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Incentives/Policies for Renewables & Efficiency

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Local Option - Clean Energy Development Boards   

Last DSIRE Review: 07/12/2013
Program Overview:
State: Missouri
Incentive Type: PACE Financing
Eligible Efficiency Technologies: Equipment Insulation, Lighting, Furnaces , Boilers, Heat pumps, Central Air conditioners, Heat recovery, Energy Mgmt. Systems/Building Controls, Caulking/Weather-stripping, Building Insulation, Windows, Doors, Comprehensive Measures/Whole Building, Custom/Others pending approval
Eligible Renewable/Other Technologies: Solar Water Heat, Solar Space Heat, Photovoltaics, Wind, Biomass, Geothermal Heat Pumps, Daylighting, Other Distributed Generation Technologies, Geothermal Direct-Use
Applicable Sectors: Commercial, Industrial, Residential, Nonprofit, Schools, Local Government, State Government, Multi-Family Residential, Agricultural, Institutional
Terms:Financing contracts limited to 20 years or less; improvements must display a positive economic benefit over the life of the contract.
Funding Source:Implementing entities authorized to issue bonds
Authority 1:
Date Enacted:
R.S. Mo. ยง 67.2800 et seq.

Note: The Federal Housing Financing Agency (FHFA) issued a statement in July 2010 concerning the senior lien status associated with most PACE programs. In response to the FHFA statement, most local PACE programs have been suspended until further clarification is provided.

Property-Assessed Clean Energy (PACE) financing effectively allows property owners to borrow money to pay for energy improvements. The amount borrowed is typically repaid via a special assessment on the property over a period of years. Missouri has authorized certain local governments to establish such programs, as described below. (Not all local jurisdictions in Missouri offer PACE financing. Contact your local government to find out if it has established a PACE financing program.)

In July 2010 the Missouri legislature enacted the "Property Assessed Clean Energy Act." The act allows municipalities (county, city, or incorporated town or village) to create Clean Energy Development Boards, which in turn are permitted to develop local PACE programs to finance energy efficiency improvements or renewable energy improvements. A clean energy development board may be created by an individual municipality or by multiple municipalities working together. In January 2011, Jefferson City became the first city in Missouri to adopt the PACE ordinance. The enabling legislation also permits the Missouri Environmental Improvement and Energy Resources Authority (EIERA), the financing arm of the Missouri Department of Natural Resources (DNR), to develop administrative rules to implement and guide local programs. Cole County adopted a similar PACE ordinance in February 2011.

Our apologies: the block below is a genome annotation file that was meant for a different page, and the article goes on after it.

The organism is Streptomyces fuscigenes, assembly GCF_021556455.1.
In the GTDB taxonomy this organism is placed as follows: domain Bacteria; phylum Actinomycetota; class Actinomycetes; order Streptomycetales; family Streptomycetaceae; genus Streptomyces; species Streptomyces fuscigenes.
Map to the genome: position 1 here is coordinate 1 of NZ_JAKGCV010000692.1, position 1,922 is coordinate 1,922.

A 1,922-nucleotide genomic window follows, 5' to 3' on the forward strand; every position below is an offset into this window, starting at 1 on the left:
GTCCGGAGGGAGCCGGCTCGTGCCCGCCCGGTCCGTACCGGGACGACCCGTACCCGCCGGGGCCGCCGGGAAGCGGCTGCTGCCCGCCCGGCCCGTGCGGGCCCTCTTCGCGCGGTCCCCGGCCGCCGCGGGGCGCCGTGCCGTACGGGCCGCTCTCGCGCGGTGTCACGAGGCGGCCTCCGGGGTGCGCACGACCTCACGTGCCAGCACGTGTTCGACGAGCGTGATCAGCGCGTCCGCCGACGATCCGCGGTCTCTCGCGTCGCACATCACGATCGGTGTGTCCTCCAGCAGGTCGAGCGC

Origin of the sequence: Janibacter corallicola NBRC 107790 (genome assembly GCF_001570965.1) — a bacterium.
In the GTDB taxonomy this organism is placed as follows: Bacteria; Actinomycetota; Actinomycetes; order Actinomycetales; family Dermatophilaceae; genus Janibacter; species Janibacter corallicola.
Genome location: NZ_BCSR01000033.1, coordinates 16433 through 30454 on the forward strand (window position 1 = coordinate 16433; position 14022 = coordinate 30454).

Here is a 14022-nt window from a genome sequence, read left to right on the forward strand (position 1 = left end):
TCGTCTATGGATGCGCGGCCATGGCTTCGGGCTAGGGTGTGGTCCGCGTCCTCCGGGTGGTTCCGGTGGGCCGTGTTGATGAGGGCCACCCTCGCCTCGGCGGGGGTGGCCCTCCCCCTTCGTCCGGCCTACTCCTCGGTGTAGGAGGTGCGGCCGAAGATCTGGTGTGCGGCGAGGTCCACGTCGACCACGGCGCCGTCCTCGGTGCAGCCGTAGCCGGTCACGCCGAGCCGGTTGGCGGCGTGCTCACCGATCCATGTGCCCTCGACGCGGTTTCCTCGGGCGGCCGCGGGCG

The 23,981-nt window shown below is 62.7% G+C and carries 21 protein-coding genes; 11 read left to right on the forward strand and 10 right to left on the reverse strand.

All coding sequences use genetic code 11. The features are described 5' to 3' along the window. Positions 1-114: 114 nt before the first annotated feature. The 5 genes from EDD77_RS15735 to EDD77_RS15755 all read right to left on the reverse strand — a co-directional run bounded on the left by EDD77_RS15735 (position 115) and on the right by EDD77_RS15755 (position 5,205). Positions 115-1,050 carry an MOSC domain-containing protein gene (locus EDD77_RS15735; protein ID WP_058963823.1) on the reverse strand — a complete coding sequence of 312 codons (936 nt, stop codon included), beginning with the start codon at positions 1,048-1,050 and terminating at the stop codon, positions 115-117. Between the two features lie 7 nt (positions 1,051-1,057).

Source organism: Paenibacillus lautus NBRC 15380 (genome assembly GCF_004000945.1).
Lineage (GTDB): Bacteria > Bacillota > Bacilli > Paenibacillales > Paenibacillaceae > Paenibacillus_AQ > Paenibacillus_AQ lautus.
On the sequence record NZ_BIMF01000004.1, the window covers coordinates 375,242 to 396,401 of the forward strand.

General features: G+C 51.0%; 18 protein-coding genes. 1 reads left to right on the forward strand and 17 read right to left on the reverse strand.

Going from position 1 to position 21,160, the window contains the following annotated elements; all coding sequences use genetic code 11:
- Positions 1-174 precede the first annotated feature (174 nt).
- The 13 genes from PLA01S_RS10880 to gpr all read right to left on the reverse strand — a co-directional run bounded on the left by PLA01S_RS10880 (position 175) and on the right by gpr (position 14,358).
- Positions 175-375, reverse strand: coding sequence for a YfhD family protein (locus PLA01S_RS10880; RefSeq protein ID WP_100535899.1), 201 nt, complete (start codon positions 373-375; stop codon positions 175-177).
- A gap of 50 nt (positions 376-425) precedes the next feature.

The law is in general very broad and permissive in terms of how local governments may define their programs. Many details of local programs are left up to local governments, or perhaps will be addressed in EIERA regulations. Notably, local governments may develop programs that support both energy efficiency and renewable energy improvements, both of which are likewise defined very broadly. Energy efficiency improvements include but are not limited to HVAC measures, building and equipment insulation, energy recovery systems, energy controls, caulking and weatherstripping, efficient lighting, daylighting, and certain windows and doors. Renewable energy improvements include but are not limited to solar photovoltaics (PV), solar thermal, wind, biomass, and geothermal energy systems.